Paras explained that the rule of thumb as far as rice is concerned is that the selling price would be multiplied by two to get the retail price.

So at P24/kg, the retail price of rice would be P48/kg in the market.

He said the price of rice in the domestic market is not that high when compared to the prevailing prices in major rice-exporting countries such as Thailand, which sells at P45/kg and Vietnam at P59/kg.

In order to bring down the prices, Paras said the NFA has started infusing larger quantities of P18.25 and P25/kg rice in the market.

A significant amount was released in Davao since it serves as the biggest market in Mindanao.

The national government would also be providing fertilizer subsidies to the rice farmers in order to help cut down their costs and consequently bring down prices.

He expressed optimism that prices would stabilize next week when the cheap NFA rice becomes available to the masses.

Lump sum

Meanwhile, Senate President Manuel Villar called on Malacañang yesterday to release Mindanao’s 30 percent share of the lump sum funds of the P1.227-trillion budget for 2008.

Villar said there is a special provision in this year’s spending measure for Mindanao.

“The big question is: has this money been released, has Malacañang complied with this clear intent of the law. If this has been made available to Mindanao, food scarcity, and the rise in food prices, could have been avoided,” Villar said.

He explained that the 30-percent lump sum fund share of Mindanao is on top of the P121 billion that is programmed for national agencies and local governments in the island.

Villar said the lump sum fund is a block allocation for specific purpose and is outside the budget allocated for the operations of agencies in the 2008 national budget. Among the lump sum funds are the school building fund and the E-commerce fund.

“There is no reason for Mindanao to go hungry because it is blessed with natural assets and manpower, which makes agriculture a robust occupation in the area,” he said.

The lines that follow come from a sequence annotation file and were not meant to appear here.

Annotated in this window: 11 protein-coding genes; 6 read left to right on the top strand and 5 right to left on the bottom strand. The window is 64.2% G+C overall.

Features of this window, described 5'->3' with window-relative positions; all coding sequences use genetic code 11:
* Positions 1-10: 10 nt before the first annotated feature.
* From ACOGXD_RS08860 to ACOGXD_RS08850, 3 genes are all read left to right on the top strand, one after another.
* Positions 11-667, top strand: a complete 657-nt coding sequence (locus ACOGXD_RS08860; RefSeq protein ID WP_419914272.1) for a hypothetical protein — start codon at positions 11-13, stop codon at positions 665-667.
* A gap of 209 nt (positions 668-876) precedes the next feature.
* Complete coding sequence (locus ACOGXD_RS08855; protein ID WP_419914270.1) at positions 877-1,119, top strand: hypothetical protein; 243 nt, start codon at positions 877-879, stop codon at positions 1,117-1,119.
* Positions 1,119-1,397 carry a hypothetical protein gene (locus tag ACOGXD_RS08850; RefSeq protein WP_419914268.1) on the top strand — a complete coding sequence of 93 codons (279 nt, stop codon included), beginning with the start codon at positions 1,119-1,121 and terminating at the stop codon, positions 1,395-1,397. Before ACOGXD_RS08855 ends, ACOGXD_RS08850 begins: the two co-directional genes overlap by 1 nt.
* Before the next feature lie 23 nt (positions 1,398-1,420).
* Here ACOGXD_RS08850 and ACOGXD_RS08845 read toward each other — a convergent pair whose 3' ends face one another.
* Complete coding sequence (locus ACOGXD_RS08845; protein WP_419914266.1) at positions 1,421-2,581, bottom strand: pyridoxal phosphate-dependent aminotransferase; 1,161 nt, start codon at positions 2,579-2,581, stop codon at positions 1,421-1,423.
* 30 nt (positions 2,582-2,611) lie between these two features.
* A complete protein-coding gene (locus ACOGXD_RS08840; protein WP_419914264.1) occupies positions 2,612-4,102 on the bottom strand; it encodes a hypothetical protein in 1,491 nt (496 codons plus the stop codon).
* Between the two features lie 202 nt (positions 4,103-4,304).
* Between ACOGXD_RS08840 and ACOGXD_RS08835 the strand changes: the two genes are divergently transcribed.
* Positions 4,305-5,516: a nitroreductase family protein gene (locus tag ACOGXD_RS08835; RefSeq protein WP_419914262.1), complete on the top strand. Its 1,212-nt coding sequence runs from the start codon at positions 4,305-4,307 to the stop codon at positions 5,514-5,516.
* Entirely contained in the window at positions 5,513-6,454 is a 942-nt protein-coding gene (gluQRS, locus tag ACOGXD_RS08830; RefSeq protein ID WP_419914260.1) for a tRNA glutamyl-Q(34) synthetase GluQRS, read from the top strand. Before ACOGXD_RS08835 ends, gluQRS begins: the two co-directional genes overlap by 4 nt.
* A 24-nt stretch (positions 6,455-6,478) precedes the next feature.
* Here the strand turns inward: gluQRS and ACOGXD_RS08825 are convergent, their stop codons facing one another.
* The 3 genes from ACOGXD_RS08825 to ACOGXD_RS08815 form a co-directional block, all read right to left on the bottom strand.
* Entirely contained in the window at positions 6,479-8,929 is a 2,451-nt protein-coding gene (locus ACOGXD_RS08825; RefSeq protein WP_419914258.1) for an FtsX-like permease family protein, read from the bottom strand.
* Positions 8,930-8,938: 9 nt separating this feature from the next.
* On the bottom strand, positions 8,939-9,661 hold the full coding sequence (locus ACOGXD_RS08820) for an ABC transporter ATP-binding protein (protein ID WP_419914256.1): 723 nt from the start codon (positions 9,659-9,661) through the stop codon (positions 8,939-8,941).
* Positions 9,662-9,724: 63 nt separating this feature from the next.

Villar lamented that only one in every 35 hectares of agricultural land in Mindanao is serviced by irrigation despite its being one of the biggest islands in the country. “This means only one in every six hectares of the irrigated land in the country can be found in Mindanao,” he added.

However, Villar recalled that despite these handicaps, Mindanao was able to produce P280-billion worth of agricultural products in 2005.

He said rice and corn yield in 2005 is 6.6 million metric tons. Fisheries output is 2 million metric tons annually.

“When it comes to rice and fish, Mindanao is more self sufficient and could feed its 23 million population,” said Villar.

The key is to unlock the full farming potential of the island, he added.

The Senate president also said the 4.3 million agriculture workers in Mindanao who form the backbone of the labor force can make the island truly a fruit basket.

As this developed, Sen. Loren Legarda stressed yesterday the need for the government to ensure equitable distribution of rice in all of the country’s regions to stabilize the staple’s price nationwide and not only in Luzon.

“It’s possible that too big a portion of the rice produced in Mindanao is being shipped to Luzon and the Visayas, thus leaving almost nothing for Mindanaoans,” Legarda said in a statement. ( The Phil. Headline